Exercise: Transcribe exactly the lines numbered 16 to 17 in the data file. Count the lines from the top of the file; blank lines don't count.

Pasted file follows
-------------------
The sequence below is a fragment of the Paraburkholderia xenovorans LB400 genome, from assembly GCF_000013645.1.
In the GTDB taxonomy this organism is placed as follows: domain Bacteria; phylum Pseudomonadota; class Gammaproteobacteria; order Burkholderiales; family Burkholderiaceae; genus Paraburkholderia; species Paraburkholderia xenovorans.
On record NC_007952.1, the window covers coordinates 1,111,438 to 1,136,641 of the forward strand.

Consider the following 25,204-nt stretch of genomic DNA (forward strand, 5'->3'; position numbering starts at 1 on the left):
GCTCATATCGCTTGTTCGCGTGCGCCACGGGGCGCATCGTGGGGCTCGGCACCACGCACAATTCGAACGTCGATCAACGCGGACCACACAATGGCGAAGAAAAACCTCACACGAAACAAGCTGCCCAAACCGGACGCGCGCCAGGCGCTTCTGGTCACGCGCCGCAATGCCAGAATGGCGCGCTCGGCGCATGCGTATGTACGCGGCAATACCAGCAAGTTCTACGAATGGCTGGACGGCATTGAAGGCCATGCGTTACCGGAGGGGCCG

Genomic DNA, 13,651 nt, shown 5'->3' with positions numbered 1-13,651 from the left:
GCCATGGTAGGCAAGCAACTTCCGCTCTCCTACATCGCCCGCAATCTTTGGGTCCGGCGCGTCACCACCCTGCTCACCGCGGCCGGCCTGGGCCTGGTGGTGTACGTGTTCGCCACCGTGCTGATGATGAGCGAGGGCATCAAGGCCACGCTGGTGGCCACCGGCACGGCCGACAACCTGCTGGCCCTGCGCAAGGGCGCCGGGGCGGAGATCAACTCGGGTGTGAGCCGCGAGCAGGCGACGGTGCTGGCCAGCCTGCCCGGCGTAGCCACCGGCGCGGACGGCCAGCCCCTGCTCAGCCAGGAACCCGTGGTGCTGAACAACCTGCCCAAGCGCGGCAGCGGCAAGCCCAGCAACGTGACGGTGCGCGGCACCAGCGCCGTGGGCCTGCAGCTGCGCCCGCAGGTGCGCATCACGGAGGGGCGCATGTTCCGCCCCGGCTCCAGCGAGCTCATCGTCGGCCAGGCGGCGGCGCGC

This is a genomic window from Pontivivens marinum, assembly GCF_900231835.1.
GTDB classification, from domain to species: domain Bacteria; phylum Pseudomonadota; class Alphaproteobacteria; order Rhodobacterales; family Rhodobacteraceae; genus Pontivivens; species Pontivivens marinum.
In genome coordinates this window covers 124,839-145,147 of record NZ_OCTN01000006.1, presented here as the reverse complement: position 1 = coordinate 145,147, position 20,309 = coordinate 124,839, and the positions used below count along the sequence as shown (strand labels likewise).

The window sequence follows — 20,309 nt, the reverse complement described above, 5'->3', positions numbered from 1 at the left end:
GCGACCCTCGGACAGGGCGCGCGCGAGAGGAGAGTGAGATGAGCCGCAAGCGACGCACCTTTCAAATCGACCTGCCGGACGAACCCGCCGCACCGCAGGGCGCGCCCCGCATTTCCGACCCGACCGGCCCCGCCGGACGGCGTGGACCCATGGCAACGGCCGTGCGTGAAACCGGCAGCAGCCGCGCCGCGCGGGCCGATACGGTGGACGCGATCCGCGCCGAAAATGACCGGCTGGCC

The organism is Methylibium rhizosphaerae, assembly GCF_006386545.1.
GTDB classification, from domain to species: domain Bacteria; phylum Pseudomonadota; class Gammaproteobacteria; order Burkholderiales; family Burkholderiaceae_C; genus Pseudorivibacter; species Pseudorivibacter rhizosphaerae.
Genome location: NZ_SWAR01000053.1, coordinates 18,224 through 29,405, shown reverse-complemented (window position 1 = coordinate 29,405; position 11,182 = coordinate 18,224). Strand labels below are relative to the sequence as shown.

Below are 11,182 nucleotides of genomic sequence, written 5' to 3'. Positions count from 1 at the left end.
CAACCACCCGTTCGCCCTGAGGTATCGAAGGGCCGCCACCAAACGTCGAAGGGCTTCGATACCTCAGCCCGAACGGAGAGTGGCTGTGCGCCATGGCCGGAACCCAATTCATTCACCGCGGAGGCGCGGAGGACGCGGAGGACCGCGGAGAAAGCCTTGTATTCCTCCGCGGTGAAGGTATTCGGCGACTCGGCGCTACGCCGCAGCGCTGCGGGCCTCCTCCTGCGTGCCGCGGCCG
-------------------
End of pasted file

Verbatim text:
Below are 11,182 nucleotides of genomic sequence, written 5' to 3'. Positions count from 1 at the left end.
CAACCACCCGTTCGCCCTGAGGTATCGAAGGGCCGCCACCAAACGTCGAAGGGCTTCGATACCTCAGCCCGAACGGAGAGTGGCTGTGCGCCATGGCCGGAACCCAATTCATTCACCGCGGAGGCGCGGAGGACGCGGAGGACCGCGGAGAAAGCCTTGTATTCCTCCGCGGTGAAGGTATTCGGCGACTCGGCGCTACGCCGCAGCGCTGCGGGCCTCCTCCTGCGTGCCGCGGCCG